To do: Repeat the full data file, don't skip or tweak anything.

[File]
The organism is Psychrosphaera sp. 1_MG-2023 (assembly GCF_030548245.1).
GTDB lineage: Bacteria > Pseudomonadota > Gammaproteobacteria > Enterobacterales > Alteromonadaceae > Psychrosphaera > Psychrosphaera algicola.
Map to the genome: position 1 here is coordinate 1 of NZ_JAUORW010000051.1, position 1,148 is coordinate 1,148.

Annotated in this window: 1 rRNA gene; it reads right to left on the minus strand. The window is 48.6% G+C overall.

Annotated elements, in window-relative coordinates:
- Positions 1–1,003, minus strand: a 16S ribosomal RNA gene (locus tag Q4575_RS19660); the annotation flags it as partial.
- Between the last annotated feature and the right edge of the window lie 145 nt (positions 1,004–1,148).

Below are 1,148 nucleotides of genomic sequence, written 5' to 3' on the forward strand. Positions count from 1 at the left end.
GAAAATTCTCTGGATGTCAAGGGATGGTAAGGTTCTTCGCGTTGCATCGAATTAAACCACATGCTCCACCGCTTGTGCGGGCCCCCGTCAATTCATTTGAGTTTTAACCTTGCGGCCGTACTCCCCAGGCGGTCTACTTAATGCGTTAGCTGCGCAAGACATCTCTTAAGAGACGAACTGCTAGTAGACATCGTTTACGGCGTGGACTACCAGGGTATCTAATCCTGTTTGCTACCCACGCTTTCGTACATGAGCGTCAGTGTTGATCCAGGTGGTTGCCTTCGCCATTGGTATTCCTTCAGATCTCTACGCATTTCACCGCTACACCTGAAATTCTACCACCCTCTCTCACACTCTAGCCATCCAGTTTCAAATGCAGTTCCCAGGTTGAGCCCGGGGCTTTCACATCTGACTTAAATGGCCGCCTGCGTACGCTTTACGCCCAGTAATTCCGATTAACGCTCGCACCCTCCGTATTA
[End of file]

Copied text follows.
The organism is Psychrosphaera sp. 1_MG-2023 (assembly GCF_030548245.1).
GTDB lineage: Bacteria > Pseudomonadota > Gammaproteobacteria > Enterobacterales > Alteromonadaceae > Psychrosphaera > Psychrosphaera algicola.
Map to the genome: position 1 here is coordinate 1 of NZ_JAUORW010000051.1, position 1,148 is coordinate 1,148.

Annotated in this window: 1 rRNA gene; it reads right to left on the minus strand. The window is 48.6% G+C overall.

Annotated elements, in window-relative coordinates:
- Positions 1–1,003, minus strand: a 16S ribosomal RNA gene (locus tag Q4575_RS19660); the annotation flags it as partial.
- Between the last annotated feature and the right edge of the window lie 145 nt (positions 1,004–1,148).

Below are 1,148 nucleotides of genomic sequence, written 5' to 3' on the forward strand. Positions count from 1 at the left end.
GAAAATTCTCTGGATGTCAAGGGATGGTAAGGTTCTTCGCGTTGCATCGAATTAAACCACATGCTCCACCGCTTGTGCGGGCCCCCGTCAATTCATTTGAGTTTTAACCTTGCGGCCGTACTCCCCAGGCGGTCTACTTAATGCGTTAGCTGCGCAAGACATCTCTTAAGAGACGAACTGCTAGTAGACATCGTTTACGGCGTGGACTACCAGGGTATCTAATCCTGTTTGCTACCCACGCTTTCGTACATGAGCGTCAGTGTTGATCCAGGTGGTTGCCTTCGCCATTGGTATTCCTTCAGATCTCTACGCATTTCACCGCTACACCTGAAATTCTACCACCCTCTCTCACACTCTAGCCATCCAGTTTCAAATGCAGTTCCCAGGTTGAGCCCGGGGCTTTCACATCTGACTTAAATGGCCGCCTGCGTACGCTTTACGCCCAGTAATTCCGATTAACGCTCGCACCCTCCGTATTA